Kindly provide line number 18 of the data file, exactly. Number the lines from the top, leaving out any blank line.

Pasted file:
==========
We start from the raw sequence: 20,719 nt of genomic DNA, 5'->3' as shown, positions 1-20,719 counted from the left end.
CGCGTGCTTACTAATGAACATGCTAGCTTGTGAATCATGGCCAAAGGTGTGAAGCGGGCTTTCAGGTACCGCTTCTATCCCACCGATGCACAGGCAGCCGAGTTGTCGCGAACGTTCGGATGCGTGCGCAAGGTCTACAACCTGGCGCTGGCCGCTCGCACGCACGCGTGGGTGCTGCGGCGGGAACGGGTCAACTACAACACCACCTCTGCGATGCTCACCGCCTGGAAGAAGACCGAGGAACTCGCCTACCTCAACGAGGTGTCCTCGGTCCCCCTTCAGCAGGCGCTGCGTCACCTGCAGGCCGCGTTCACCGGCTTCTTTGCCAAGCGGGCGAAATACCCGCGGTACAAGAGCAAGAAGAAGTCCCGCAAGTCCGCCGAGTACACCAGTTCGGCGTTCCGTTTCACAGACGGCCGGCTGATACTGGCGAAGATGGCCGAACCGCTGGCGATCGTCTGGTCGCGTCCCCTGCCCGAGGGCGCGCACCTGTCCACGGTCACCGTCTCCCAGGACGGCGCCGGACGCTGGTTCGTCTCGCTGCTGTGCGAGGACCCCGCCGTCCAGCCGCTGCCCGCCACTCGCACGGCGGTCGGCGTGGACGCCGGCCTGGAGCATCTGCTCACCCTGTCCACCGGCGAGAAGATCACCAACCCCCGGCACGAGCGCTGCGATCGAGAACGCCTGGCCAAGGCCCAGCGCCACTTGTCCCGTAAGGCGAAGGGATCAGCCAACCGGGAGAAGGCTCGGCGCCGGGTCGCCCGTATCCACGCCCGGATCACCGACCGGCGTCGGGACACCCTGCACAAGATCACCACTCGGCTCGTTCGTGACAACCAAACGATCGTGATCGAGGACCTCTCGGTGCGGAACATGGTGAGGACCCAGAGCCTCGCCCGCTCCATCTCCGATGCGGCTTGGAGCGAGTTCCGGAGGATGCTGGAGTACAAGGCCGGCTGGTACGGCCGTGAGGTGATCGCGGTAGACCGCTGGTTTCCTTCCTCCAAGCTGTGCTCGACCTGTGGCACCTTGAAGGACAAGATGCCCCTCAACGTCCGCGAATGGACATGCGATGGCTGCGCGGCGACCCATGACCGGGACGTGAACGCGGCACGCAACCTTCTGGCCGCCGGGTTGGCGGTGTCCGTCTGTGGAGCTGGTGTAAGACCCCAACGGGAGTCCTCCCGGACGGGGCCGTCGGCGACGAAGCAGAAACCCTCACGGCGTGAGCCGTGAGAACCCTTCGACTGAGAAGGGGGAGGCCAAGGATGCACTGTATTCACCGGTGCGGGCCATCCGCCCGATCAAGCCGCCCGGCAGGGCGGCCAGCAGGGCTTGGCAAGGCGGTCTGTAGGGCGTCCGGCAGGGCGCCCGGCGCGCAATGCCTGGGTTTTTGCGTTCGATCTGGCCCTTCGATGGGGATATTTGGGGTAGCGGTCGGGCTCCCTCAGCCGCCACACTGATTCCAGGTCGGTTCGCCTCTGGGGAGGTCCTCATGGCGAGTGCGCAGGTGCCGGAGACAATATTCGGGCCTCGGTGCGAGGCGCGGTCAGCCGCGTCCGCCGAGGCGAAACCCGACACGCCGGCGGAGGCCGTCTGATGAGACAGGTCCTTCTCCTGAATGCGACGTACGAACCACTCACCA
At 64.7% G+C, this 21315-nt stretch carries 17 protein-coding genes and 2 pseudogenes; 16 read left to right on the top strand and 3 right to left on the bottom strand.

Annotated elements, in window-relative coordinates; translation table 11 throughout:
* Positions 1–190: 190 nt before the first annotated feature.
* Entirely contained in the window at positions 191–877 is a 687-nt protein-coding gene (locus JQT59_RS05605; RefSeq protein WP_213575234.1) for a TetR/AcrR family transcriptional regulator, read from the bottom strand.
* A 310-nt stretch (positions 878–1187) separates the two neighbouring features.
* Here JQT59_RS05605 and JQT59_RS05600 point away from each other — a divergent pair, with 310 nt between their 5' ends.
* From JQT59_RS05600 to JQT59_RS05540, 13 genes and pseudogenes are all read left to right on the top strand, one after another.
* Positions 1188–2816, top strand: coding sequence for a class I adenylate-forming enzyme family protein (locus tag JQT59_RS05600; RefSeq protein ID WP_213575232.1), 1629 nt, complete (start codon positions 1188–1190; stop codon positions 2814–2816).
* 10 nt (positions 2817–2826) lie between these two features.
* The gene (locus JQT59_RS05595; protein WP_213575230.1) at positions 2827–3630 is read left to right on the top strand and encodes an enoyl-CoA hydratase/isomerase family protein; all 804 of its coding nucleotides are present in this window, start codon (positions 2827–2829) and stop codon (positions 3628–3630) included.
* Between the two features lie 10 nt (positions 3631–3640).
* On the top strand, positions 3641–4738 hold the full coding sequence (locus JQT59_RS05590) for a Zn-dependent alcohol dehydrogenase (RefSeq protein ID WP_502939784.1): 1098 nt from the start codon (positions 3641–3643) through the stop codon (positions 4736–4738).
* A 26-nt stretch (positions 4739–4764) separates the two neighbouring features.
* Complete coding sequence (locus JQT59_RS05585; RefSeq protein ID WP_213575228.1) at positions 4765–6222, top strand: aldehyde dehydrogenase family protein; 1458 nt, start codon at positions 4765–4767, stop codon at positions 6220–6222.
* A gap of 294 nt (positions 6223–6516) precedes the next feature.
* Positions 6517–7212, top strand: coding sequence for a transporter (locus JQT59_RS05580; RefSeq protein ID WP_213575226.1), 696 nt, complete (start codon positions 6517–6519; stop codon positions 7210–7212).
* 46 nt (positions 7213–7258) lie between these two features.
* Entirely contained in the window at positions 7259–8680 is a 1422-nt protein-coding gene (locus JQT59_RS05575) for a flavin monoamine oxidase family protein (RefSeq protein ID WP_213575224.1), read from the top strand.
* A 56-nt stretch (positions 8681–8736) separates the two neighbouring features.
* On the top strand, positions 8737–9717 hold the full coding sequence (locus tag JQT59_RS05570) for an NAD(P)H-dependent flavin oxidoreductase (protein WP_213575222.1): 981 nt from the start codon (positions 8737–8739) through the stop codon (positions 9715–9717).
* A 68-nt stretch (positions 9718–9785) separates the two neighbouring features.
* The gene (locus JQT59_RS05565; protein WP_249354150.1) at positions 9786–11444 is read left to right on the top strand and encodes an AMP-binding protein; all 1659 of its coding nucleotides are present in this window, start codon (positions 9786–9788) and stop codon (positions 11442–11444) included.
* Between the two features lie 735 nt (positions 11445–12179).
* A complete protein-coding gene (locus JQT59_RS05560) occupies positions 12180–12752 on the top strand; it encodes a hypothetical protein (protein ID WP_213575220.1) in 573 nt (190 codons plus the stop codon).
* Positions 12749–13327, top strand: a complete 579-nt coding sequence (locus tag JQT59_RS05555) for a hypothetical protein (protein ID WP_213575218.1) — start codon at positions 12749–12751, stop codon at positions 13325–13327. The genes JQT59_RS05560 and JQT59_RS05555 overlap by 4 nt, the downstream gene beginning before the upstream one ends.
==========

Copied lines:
* Positions 6517–7212, top strand: coding sequence for a transporter (locus JQT59_RS05580; RefSeq protein ID WP_213575226.1), 696 nt, complete (start codon positions 6517–6519; stop codon positions 7210–7212).